Reduction involves the simplification of complex objects. This allows logical theories to operate on the parts. Simplify the economy and economic theories can operate. Simplify the human body using test results, and a physician can diagnose an illness. Simplify the animal kingdom by type and the biologist can do his or her job. Hard core reductionists believe everything can be explained based on the operation of simpler parts.
Emergence, in contrast to reduction, imagines processes where the whole is greater the sum of its simple parts. Something different and unexpected appears. Dumb individual ants produce “intelligent” and flexible colonies. Dumb individual brain cells produce an intelligent person. Simple individual molecules in the air produce weather patterns. Simple individual conversations produce orderly languages. For the hard-core reductionist, the idea of emergence is heresy.
Among the sins of emergence is that order can emerge unexpectedly from disorder. Another fault is that emergence fails to present an easy-to-visualize presence, like the moving parts of a Wright Flyer. Getting at the inner workings of emergent phenomena has required the use of computer-based tools, such as computer simulation and data analysis.
The new toolkit operates stealthily, behind the scenes and out of public view. Because of this, emergence baffles and offends those who imagine a world where one thing must clearly follow another.
Visually, Hawking’s century of complexity is a dud. The nineteenth century Age of Steam evokes belching locomotives. The atomic twentieth century triggers visions of blossoming mushroom clouds. The Century of Complexity evokes, if anything, the image of a spaghetti snarl of twine. Google for an image of the word, emergence, and you get pictures showing order in nature. Fish in a school, a flock of birds, seashells, a tree, or a butterfly wing are living demonstrations that order can emerge without a leader or central plan, that is, spontaneously. The examples don’t to show emergence, just its end product. The image could just as well have been a cartoon of a magician pulling a rabbit out of a hat.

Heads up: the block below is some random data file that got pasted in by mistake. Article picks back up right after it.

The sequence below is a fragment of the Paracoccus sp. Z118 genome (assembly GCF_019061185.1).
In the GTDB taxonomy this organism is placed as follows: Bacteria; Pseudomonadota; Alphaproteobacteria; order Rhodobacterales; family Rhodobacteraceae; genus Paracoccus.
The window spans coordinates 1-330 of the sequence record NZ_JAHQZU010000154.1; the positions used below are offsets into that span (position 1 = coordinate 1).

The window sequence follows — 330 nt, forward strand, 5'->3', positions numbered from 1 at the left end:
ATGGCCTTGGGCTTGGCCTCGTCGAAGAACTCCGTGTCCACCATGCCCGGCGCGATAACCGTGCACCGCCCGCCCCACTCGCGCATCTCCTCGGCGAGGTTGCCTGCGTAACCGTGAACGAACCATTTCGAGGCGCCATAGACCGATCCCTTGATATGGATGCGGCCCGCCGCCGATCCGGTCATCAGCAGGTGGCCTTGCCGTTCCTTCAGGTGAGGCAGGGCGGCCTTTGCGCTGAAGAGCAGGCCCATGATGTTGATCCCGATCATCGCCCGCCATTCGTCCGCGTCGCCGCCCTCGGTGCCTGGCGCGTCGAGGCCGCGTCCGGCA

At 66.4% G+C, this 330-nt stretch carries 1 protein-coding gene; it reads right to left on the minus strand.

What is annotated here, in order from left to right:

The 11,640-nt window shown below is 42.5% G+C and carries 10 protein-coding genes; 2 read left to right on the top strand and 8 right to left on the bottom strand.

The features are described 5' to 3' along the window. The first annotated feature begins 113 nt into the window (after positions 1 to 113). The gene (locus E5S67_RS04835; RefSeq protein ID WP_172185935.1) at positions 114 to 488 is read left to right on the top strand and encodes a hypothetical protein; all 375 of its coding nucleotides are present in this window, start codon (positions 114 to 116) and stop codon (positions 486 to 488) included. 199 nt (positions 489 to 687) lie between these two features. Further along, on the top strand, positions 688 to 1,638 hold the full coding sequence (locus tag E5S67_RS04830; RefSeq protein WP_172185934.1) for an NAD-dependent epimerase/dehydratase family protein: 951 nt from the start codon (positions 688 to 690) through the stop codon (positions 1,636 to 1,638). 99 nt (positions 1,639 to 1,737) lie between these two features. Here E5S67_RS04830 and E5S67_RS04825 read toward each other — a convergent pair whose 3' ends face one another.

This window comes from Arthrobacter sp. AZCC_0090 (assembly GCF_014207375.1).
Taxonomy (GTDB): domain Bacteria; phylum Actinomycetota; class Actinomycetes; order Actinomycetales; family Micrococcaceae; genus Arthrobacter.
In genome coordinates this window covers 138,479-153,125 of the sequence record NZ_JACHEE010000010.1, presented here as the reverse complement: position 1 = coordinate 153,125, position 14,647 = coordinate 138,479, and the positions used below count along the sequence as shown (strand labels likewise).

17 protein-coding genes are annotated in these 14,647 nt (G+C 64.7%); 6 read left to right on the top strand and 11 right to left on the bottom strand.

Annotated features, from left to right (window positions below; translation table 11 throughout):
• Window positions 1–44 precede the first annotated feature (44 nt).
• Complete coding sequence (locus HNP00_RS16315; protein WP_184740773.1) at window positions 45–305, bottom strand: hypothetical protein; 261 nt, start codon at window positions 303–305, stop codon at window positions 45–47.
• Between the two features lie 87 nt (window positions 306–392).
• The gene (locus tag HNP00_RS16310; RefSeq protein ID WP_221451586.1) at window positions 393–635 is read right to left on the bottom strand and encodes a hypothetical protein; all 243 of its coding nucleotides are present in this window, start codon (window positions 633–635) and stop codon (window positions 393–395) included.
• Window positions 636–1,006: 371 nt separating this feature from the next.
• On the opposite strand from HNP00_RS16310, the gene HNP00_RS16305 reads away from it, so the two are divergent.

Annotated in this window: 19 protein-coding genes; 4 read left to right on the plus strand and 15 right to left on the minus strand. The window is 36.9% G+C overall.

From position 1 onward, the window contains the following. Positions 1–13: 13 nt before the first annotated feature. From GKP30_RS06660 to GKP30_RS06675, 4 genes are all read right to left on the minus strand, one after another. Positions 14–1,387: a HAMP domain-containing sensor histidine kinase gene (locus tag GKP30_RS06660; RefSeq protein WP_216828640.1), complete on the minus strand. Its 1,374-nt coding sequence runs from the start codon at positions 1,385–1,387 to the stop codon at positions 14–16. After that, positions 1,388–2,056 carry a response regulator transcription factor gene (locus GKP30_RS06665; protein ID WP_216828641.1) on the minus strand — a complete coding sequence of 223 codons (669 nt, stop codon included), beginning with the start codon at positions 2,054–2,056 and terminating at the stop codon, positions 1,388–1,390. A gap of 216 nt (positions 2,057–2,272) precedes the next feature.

For reductionism, a Google search turns up cutaways of simplified models of animals and humans with gears inside, instead of complex organs and tissue..
Reductionism is the faith of the city. In the city, landscapes are laid out in neat grids. Mechanisms operate reliably. Careful experiments in hygienic labs produce reliable scientific Facts for experts and the public to consume.
Emergence belongs to wild landscapes. That living communities can produce order on their own offends the reductionist city faith.
Reduction has its benefits. It allows for simplifying assumptions. Imposing grids and categories on the unruly real world allows governments and professionals to operate. But, there are problems. Exposing these problems and then offering alternatives, based on clever use of complexity and emergence, is developing into a popular pastime in some quarters as the new century has matured.
The Tame and the Untamed